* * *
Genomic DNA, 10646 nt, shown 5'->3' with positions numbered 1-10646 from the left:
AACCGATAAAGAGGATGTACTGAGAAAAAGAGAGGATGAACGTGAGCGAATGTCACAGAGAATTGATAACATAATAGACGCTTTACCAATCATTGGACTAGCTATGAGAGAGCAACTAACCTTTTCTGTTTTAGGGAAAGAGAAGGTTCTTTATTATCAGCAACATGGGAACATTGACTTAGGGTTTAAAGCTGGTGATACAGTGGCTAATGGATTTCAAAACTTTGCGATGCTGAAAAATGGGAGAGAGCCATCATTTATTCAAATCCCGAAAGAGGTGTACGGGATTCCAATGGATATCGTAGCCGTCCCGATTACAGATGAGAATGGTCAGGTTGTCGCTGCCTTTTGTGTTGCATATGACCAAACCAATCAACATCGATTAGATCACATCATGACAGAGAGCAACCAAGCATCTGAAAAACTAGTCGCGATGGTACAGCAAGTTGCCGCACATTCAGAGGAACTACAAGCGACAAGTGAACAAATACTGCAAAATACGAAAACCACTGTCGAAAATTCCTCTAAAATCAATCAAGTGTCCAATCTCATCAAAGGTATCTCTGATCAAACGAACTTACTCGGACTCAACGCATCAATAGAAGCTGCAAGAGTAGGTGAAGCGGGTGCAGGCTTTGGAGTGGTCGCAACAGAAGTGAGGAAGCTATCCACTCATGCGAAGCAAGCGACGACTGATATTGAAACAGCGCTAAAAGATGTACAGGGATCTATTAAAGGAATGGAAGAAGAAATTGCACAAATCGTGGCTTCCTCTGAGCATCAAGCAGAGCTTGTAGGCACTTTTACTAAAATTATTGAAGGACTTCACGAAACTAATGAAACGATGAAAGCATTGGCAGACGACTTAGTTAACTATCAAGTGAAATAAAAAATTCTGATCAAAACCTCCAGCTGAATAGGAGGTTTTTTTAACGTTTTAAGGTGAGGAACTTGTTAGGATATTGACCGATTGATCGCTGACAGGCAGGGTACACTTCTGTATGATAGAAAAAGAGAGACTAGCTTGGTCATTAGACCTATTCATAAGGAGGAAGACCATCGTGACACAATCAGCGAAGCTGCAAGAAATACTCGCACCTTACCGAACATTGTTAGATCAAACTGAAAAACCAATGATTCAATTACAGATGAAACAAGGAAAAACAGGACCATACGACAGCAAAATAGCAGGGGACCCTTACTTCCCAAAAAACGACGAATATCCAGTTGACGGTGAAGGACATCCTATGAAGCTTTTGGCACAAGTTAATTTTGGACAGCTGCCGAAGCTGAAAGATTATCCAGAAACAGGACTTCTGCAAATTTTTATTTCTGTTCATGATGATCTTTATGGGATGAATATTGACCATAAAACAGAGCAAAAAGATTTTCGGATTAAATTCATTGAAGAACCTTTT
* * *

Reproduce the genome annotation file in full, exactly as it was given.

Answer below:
Genomic DNA, 10646 nt, shown 5'->3' with positions numbered 1-10646 from the left:
AACCGATAAAGAGGATGTACTGAGAAAAAGAGAGGATGAACGTGAGCGAATGTCACAGAGAATTGATAACATAATAGACGCTTTACCAATCATTGGACTAGCTATGAGAGAGCAACTAACCTTTTCTGTTTTAGGGAAAGAGAAGGTTCTTTATTATCAGCAACATGGGAACATTGACTTAGGGTTTAAAGCTGGTGATACAGTGGCTAATGGATTTCAAAACTTTGCGATGCTGAAAAATGGGAGAGAGCCATCATTTATTCAAATCCCGAAAGAGGTGTACGGGATTCCAATGGATATCGTAGCCGTCCCGATTACAGATGAGAATGGTCAGGTTGTCGCTGCCTTTTGTGTTGCATATGACCAAACCAATCAACATCGATTAGATCACATCATGACAGAGAGCAACCAAGCATCTGAAAAACTAGTCGCGATGGTACAGCAAGTTGCCGCACATTCAGAGGAACTACAAGCGACAAGTGAACAAATACTGCAAAATACGAAAACCACTGTCGAAAATTCCTCTAAAATCAATCAAGTGTCCAATCTCATCAAAGGTATCTCTGATCAAACGAACTTACTCGGACTCAACGCATCAATAGAAGCTGCAAGAGTAGGTGAAGCGGGTGCAGGCTTTGGAGTGGTCGCAACAGAAGTGAGGAAGCTATCCACTCATGCGAAGCAAGCGACGACTGATATTGAAACAGCGCTAAAAGATGTACAGGGATCTATTAAAGGAATGGAAGAAGAAATTGCACAAATCGTGGCTTCCTCTGAGCATCAAGCAGAGCTTGTAGGCACTTTTACTAAAATTATTGAAGGACTTCACGAAACTAATGAAACGATGAAAGCATTGGCAGACGACTTAGTTAACTATCAAGTGAAATAAAAAATTCTGATCAAAACCTCCAGCTGAATAGGAGGTTTTTTTAACGTTTTAAGGTGAGGAACTTGTTAGGATATTGACCGATTGATCGCTGACAGGCAGGGTACACTTCTGTATGATAGAAAAAGAGAGACTAGCTTGGTCATTAGACCTATTCATAAGGAGGAAGACCATCGTGACACAATCAGCGAAGCTGCAAGAAATACTCGCACCTTACCGAACATTGTTAGATCAAACTGAAAAACCAATGATTCAATTACAGATGAAACAAGGAAAAACAGGACCATACGACAGCAAAATAGCAGGGGACCCTTACTTCCCAAAAAACGACGAATATCCAGTTGACGGTGAAGGACATCCTATGAAGCTTTTGGCACAAGTTAATTTTGGACAGCTGCCGAAGCTGAAAGATTATCCAGAAACAGGACTTCTGCAAATTTTTATTTCTGTTCATGATGATCTTTATGGGATGAATATTGACCATAAAACAGAGCAAAAAGATTTTCGGATTAAATTCATTGAAGAACCTTTT